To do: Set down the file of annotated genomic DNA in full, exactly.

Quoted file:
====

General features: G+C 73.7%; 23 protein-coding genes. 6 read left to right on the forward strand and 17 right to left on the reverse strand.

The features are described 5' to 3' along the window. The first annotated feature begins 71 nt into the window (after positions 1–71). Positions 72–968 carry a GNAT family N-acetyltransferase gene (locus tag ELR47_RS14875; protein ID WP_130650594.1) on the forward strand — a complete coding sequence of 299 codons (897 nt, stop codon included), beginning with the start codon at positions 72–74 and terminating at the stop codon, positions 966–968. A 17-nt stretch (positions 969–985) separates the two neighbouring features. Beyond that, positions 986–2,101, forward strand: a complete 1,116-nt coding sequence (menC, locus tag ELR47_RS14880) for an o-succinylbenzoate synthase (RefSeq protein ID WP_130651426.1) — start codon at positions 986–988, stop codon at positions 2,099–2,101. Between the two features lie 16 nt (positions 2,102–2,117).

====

General features: G+C 73.7%; 23 protein-coding genes. 6 read left to right on the forward strand and 17 right to left on the reverse strand.

The features are described 5' to 3' along the window. The first annotated feature begins 71 nt into the window (after positions 1–71). Positions 72–968 carry a GNAT family N-acetyltransferase gene (locus tag ELR47_RS14875; protein ID WP_130650594.1) on the forward strand — a complete coding sequence of 299 codons (897 nt, stop codon included), beginning with the start codon at positions 72–74 and terminating at the stop codon, positions 966–968. A 17-nt stretch (positions 969–985) separates the two neighbouring features. Beyond that, positions 986–2,101, forward strand: a complete 1,116-nt coding sequence (menC, locus tag ELR47_RS14880) for an o-succinylbenzoate synthase (RefSeq protein ID WP_130651426.1) — start codon at positions 986–988, stop codon at positions 2,099–2,101. Between the two features lie 16 nt (positions 2,102–2,117).